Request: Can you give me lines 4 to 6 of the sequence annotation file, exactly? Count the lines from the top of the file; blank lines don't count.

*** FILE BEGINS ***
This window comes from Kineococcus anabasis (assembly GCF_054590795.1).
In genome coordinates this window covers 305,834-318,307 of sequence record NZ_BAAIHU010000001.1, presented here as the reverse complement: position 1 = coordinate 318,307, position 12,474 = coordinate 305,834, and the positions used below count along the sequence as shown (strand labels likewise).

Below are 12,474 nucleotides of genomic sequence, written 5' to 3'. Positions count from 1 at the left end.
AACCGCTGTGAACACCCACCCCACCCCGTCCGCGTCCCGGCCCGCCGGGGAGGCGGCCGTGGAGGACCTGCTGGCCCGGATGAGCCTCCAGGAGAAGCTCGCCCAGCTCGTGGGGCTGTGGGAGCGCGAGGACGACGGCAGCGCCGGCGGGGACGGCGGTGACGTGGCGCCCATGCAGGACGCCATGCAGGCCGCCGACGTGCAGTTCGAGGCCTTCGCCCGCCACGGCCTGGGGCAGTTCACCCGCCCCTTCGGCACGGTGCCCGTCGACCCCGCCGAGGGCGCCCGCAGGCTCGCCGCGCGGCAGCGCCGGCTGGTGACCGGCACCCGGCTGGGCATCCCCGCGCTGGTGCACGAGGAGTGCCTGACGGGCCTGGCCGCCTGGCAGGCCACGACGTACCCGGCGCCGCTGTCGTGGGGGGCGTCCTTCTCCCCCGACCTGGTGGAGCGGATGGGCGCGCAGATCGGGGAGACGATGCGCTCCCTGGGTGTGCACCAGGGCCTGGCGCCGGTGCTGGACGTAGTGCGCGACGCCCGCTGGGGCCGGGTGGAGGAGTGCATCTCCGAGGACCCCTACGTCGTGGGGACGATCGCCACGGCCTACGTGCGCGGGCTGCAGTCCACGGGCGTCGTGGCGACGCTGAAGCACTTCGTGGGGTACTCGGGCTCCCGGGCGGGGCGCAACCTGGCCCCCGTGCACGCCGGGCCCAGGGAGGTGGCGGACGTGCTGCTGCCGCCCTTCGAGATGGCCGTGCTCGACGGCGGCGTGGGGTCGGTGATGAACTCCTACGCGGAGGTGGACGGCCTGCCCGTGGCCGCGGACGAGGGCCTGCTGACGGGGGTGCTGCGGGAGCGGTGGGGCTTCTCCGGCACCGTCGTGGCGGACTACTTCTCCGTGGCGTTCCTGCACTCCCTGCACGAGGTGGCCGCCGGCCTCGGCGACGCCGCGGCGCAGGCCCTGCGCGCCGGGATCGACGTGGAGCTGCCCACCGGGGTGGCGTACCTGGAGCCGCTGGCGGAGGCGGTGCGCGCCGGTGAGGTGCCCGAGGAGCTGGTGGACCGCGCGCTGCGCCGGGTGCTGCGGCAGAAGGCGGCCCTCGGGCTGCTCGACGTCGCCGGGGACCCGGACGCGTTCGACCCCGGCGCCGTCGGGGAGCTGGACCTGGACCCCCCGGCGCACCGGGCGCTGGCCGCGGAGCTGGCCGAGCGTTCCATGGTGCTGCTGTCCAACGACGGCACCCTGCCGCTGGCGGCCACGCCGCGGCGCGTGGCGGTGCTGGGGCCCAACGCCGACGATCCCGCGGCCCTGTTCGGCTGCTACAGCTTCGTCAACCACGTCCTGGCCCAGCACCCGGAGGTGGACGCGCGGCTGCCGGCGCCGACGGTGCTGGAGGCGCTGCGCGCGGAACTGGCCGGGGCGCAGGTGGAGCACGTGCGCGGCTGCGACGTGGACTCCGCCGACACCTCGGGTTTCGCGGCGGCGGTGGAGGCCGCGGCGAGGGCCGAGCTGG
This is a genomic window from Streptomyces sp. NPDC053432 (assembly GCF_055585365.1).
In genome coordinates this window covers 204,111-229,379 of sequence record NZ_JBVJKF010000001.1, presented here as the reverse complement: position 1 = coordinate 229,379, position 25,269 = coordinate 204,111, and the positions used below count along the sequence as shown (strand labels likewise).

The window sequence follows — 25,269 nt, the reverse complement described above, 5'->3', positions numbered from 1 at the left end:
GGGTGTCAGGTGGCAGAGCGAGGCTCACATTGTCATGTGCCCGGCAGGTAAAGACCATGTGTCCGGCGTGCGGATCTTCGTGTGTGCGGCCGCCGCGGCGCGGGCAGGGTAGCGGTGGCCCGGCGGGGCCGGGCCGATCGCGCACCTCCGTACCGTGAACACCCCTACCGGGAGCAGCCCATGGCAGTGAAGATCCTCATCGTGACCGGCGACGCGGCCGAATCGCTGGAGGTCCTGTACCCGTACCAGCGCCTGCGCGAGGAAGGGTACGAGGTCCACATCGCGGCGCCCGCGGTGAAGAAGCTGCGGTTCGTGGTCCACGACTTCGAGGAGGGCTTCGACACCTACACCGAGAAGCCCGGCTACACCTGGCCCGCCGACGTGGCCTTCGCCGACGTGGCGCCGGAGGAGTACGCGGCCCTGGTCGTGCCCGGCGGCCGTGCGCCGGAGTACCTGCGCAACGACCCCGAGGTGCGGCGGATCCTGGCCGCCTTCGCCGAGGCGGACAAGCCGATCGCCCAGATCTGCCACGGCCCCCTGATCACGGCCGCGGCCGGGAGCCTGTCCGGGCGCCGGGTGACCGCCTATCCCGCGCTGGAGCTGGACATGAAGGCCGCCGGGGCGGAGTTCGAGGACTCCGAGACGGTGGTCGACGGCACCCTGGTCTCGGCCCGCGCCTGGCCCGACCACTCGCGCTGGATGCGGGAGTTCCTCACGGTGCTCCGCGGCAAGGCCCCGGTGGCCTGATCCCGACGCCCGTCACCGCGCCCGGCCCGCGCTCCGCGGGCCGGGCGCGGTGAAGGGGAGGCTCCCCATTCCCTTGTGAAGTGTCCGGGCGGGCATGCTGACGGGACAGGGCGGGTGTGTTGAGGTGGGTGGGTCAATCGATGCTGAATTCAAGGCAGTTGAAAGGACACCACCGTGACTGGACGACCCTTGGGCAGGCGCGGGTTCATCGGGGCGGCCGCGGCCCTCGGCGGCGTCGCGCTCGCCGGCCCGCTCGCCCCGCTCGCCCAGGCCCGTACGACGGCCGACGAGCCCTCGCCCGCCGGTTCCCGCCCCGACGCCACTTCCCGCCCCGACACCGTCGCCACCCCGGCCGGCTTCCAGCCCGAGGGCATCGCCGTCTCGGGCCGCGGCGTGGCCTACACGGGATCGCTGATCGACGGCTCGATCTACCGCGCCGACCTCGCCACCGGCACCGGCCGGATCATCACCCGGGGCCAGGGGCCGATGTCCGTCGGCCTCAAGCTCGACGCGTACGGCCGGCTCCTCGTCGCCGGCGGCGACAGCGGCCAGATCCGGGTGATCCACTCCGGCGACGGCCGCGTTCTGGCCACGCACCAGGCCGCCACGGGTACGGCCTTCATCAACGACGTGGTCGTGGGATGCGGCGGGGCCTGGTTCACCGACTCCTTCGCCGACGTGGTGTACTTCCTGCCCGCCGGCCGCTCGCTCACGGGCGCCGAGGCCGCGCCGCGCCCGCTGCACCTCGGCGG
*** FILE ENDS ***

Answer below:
AACCGCTGTGAACACCCACCCCACCCCGTCCGCGTCCCGGCCCGCCGGGGAGGCGGCCGTGGAGGACCTGCTGGCCCGGATGAGCCTCCAGGAGAAGCTCGCCCAGCTCGTGGGGCTGTGGGAGCGCGAGGACGACGGCAGCGCCGGCGGGGACGGCGGTGACGTGGCGCCCATGCAGGACGCCATGCAGGCCGCCGACGTGCAGTTCGAGGCCTTCGCCCGCCACGGCCTGGGGCAGTTCACCCGCCCCTTCGGCACGGTGCCCGTCGACCCCGCCGAGGGCGCCCGCAGGCTCGCCGCGCGGCAGCGCCGGCTGGTGACCGGCACCCGGCTGGGCATCCCCGCGCTGGTGCACGAGGAGTGCCTGACGGGCCTGGCCGCCTGGCAGGCCACGACGTACCCGGCGCCGCTGTCGTGGGGGGCGTCCTTCTCCCCCGACCTGGTGGAGCGGATGGGCGCGCAGATCGGGGAGACGATGCGCTCCCTGGGTGTGCACCAGGGCCTGGCGCCGGTGCTGGACGTAGTGCGCGACGCCCGCTGGGGCCGGGTGGAGGAGTGCATCTCCGAGGACCCCTACGTCGTGGGGACGATCGCCACGGCCTACGTGCGCGGGCTGCAGTCCACGGGCGTCGTGGCGACGCTGAAGCACTTCGTGGGGTACTCGGGCTCCCGGGCGGGGCGCAACCTGGCCCCCGTGCACGCCGGGCCCAGGGAGGTGGCGGACGTGCTGCTGCCGCCCTTCGAGATGGCCGTGCTCGACGGCGGCGTGGGGTCGGTGATGAACTCCTACGCGGAGGTGGACGGCCTGCCCGTGGCCGCGGACGAGGGCCTGCTGACGGGGGTGCTGCGGGAGCGGTGGGGCTTCTCCGGCACCGTCGTGGCGGACTACTTCTCCGTGGCGTTCCTGCACTCCCTGCACGAGGTGGCCGCCGGCCTCGGCGACGCCGCGGCGCAGGCCCTGCGCGCCGGGATCGACGTGGAGCTGCCCACCGGGGTGGCGTACCTGGAGCCGCTGGCGGAGGCGGTGCGCGCCGGTGAGGTGCCCGAGGAGCTGGTGGACCGCGCGCTGCGCCGGGTGCTGCGGCAGAAGGCGGCCCTCGGGCTGCTCGACGTCGCCGGGGACCCGGACGCGTTCGACCCCGGCGCCGTCGGGGAGCTGGACCTGGACCCCCCGGCGCACCGGGCGCTGGCCGCGGAGCTGGCCGAGCGTTCCATGGTGCTGCTGTCCAACGACGGCACCCTGCCGCTGGCGGCCACGCCGCGGCGCGTGGCGGTGCTGGGGCCCAACGCCGACGATCCCGCGGCCCTGTTCGGCTGCTACAGCTTCGTCAACCACGTCCTGGCCCAGCACCCGGAGGTGGACGCGCGGCTGCCGGCGCCGACGGTGCTGGAGGCGCTGCGCGCGGAACTGGCCGGGGCGCAGGTGGAGCACGTGCGCGGCTGCGACGTGGACTCCGCCGACACCTCGGGTTTCGCGGCGGCGGTGGAGGCCGCGGCGAGGGCCGAGCTGG
This is a genomic window from Streptomyces sp. NPDC053432 (assembly GCF_055585365.1).
In genome coordinates this window covers 204,111-229,379 of sequence record NZ_JBVJKF010000001.1, presented here as the reverse complement: position 1 = coordinate 229,379, position 25,269 = coordinate 204,111, and the positions used below count along the sequence as shown (strand labels likewise).